38. 38.             Comprehensive Layout   • It is used by the layout person as a guide during the reproducting of the work.   • The actual type and illustrations are still not used at this point.   • Final corrections of the layout can still be made.
  39. 39. Pasteup
  40. 40.                         Pasteup   • It is an assembly of the complete message.   • the copy (text) is typeset and the necessary artwork is located, or "pasted", on the page using the computer and software.
  41. 41. Mechanical Layout  
  42. 42.                Mechanical Layout • The final step is a neatly prepared Mechanical Layout.   • After the pasteup is finished, it is then placed on a clean, white sheet of paper or cardstock.   • Artwork and type must be located and positioned.  Blue pencils are sued for marking, which will not reproduce.   • Artwork can be secured with rubber cement, glue sticks, tape, or wax.   • This layout is Camera Ready.
  43. 43. Copy and Artwork  
  44. 44.                           Copy   • Copy can be set in several ways:   o Hand lettering and stencils o Computer and software o Transfer lettering and Kroy Machines o Computers and typesetting machines prepared most type setby commercial firms. o Type can be made photographically on light-sensitive film.  This is called Phototypesetting.
  45. 45.                       Artwork • Artwork (photographs and illustrations) usually comes from four major sources.   o Hand drawings o Computer generated or printed clip art. o photographs o Mechanical Drawings   • Clip Art is drawn by professional artists.  It usually is sold in book form or in desktop publishing software for the computer.
  46. 46. Transmitting  
  47. 47.               Transmitting cont.   • Six major methods of transmitting a printed graphics Image:   o Relief printing process o Screen printing process o Continuous tone photography o Intaglio process o Electrostatic printing process o Lithography (offset printing)
  48. 48.               Transmitting cont.   • Selecting the best method of transmission is often determined by:   o Purpose o Medium used o Time o Cost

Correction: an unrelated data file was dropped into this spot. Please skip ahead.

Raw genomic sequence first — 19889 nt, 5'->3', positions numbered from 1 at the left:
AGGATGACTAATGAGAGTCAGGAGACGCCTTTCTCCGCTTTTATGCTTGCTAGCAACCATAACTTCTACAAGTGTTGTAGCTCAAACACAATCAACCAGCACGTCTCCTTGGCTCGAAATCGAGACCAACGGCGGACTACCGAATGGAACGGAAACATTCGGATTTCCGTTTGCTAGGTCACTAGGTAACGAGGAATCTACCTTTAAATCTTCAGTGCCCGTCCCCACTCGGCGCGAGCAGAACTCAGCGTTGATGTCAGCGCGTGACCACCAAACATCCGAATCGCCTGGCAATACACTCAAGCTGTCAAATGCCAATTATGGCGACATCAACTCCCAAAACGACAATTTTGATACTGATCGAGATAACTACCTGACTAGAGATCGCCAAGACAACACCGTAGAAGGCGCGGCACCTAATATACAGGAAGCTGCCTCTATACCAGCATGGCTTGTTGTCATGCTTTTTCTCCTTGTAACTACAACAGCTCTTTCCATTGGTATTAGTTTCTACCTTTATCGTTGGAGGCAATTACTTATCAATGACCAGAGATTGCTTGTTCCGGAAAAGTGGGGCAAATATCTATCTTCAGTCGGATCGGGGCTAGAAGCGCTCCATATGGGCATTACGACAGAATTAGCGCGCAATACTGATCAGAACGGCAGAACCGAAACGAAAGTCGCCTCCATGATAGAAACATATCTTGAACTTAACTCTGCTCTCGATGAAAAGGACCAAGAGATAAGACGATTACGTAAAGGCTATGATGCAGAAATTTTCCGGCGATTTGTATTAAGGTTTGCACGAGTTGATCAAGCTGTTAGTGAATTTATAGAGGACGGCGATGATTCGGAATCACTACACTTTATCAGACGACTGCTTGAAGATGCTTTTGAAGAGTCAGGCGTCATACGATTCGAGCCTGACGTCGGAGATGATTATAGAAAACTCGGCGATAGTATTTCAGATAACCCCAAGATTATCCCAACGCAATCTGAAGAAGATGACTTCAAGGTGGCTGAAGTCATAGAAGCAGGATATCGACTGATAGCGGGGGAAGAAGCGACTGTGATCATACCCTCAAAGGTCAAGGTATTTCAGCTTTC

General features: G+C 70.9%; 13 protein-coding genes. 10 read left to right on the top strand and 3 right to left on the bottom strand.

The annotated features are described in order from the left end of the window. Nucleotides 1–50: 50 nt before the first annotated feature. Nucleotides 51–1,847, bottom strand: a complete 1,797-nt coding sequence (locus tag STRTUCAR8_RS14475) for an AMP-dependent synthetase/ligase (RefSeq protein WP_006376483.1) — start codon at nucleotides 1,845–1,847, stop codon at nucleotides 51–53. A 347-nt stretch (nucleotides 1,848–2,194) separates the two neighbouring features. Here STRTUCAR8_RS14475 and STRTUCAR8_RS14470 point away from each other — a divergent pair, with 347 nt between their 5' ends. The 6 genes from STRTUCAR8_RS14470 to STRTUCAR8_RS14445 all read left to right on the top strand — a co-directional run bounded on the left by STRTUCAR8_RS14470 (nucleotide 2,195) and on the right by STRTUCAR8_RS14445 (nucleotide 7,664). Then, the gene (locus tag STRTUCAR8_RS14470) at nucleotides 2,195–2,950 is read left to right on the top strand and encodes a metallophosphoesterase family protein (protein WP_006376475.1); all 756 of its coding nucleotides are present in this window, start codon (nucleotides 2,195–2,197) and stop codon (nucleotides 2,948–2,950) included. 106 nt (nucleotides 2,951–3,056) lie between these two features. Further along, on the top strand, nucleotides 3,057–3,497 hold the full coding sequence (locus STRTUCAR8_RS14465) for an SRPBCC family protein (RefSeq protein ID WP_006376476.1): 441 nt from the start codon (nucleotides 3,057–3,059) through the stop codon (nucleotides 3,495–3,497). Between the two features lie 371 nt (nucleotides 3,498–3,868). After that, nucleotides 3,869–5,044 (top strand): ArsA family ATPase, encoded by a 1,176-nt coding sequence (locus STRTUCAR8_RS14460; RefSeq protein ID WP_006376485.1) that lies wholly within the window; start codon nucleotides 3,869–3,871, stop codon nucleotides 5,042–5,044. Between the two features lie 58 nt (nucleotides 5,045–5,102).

49. 49. Purpose  
  50. 50.                      Purpose   • The purpose of the message sometimes determines the printing process used.   • If the purpose of the message is to create a strong, lasting impression, a display using just illustrations may be used.  Offset process woudl be best.   • if the purpose of the message is to store a large amount of information in text only, electrostatic copying or offset would be best.
  51. 51.                       Media   • The transmitting medium often determines the printing procedure.  The medium is what is used to "carry" the message.  Your text has paper as its tranmitting medium.   • T-shirts are best printed by screen process methods.   • Transfer images (applied with heat) might also be selected for clothing.
  52. 52. Time and Cost  
  53. 53.                   Time and Cost   • Time and cost are critical factors.   • companies always want to do things as inexpensively as possible.   • Sometimes a deadline is involved and time becomes more important than cost.   • A more expensive process might be used because it is faster.
  54. 54. Receiving and Storing  
  55. 55.              Receiving and Storing • When selecting the best process for a product, you also identify the receiving medium. • Magazines, clothing, and beverage cans are all printed by various methods. • in the case of computer-generated charts, the receiving medium is paper. • Other receiving media including o Wood o Textile o Plastic o Metal
  56. 56.          Receiving and Storing cont. • Many types of storage media are available.  Each has a different use:   • Photographic paper   • Computer disk   • Microfilm